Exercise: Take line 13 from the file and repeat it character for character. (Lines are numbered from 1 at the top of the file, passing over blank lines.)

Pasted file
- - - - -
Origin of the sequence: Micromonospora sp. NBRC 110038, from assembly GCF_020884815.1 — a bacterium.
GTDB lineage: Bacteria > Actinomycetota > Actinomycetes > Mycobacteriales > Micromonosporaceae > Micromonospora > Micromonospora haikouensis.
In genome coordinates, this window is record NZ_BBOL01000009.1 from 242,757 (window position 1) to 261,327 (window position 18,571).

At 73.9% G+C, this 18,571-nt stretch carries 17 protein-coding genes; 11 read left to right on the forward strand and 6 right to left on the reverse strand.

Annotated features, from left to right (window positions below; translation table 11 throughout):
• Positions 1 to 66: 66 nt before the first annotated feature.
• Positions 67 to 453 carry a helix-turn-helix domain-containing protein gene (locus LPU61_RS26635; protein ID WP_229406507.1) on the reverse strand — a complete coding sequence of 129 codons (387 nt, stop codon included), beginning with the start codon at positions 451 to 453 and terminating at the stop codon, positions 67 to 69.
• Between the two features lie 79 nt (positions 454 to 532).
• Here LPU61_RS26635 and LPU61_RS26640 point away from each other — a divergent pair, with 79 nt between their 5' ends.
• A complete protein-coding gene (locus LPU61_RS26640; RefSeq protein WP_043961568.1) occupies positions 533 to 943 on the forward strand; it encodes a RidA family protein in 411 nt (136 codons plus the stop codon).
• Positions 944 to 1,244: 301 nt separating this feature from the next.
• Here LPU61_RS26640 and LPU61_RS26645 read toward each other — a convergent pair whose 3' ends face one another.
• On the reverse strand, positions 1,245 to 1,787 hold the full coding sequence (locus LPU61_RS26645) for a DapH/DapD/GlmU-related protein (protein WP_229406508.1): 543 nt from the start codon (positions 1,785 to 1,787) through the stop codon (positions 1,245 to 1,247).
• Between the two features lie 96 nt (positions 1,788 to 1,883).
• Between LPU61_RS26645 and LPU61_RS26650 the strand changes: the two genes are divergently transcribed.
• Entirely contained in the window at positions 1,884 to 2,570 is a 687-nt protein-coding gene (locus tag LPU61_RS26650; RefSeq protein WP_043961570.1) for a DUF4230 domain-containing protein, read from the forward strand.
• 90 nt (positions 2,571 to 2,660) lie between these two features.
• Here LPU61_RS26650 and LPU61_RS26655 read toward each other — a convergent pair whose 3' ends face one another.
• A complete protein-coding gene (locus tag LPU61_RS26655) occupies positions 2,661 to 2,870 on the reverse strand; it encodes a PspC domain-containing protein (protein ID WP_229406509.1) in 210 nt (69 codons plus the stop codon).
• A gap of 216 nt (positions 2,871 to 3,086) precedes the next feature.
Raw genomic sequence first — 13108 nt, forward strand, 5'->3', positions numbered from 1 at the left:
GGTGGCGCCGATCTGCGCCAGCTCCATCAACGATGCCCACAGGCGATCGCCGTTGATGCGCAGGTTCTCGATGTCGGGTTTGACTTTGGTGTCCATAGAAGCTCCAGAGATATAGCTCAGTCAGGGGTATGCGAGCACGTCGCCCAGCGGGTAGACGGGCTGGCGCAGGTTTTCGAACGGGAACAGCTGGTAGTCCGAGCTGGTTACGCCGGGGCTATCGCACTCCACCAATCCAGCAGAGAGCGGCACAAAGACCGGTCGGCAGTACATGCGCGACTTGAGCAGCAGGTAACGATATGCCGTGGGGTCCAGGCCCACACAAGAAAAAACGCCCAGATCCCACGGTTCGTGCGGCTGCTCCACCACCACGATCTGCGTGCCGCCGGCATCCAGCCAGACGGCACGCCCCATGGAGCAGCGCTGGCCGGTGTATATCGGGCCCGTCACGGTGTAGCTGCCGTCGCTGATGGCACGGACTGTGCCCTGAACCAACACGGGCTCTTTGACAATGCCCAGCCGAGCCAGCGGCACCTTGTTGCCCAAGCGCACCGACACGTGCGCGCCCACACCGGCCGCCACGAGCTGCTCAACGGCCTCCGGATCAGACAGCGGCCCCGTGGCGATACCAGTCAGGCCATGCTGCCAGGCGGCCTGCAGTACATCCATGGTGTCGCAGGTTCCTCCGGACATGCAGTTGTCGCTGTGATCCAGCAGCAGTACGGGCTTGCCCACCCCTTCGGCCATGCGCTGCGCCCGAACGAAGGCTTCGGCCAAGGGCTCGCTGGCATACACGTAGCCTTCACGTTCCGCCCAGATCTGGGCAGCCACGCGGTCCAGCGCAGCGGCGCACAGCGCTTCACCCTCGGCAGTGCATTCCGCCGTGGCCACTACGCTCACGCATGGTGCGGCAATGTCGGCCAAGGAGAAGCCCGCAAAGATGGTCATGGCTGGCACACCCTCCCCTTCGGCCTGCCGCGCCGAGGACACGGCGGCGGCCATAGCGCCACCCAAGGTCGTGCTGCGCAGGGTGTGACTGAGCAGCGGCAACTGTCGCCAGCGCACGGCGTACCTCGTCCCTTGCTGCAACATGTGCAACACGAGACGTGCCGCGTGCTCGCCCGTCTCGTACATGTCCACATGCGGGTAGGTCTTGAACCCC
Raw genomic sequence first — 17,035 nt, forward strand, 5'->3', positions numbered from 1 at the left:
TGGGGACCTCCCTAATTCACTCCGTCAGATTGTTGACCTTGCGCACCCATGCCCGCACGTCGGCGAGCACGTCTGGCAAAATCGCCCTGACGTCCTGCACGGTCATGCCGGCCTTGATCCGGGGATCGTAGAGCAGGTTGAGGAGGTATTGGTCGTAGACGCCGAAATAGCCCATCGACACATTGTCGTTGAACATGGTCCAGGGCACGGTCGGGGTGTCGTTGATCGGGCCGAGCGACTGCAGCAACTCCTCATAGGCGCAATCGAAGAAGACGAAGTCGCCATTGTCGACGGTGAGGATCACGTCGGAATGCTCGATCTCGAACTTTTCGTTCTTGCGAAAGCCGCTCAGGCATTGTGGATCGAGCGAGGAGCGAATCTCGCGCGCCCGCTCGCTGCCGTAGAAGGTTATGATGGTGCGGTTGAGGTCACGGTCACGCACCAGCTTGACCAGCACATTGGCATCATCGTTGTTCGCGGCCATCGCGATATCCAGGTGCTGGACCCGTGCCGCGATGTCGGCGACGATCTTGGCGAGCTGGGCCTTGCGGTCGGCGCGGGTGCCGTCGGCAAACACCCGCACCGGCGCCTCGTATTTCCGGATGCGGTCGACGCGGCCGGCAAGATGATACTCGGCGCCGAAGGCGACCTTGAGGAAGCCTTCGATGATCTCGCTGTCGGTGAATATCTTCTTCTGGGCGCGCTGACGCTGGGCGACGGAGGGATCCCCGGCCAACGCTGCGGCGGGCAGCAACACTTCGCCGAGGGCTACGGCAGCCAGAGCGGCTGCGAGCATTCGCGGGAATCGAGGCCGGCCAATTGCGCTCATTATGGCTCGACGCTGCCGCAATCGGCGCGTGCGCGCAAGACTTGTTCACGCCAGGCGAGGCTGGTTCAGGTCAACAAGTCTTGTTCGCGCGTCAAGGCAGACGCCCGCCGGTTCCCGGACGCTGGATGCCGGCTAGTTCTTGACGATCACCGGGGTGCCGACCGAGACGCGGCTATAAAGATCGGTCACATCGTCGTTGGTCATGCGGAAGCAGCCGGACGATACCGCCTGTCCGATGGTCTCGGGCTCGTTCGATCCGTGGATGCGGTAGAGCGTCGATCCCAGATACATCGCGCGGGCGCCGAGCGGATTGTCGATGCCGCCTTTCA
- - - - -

• On the reverse strand, positions 1,245 to 1,787 hold the full coding sequence (locus LPU61_RS26645) for a DapH/DapD/GlmU-related protein (protein WP_229406508.1): 543 nt from the start codon (positions 1,785 to 1,787) through the stop codon (positions 1,245 to 1,247).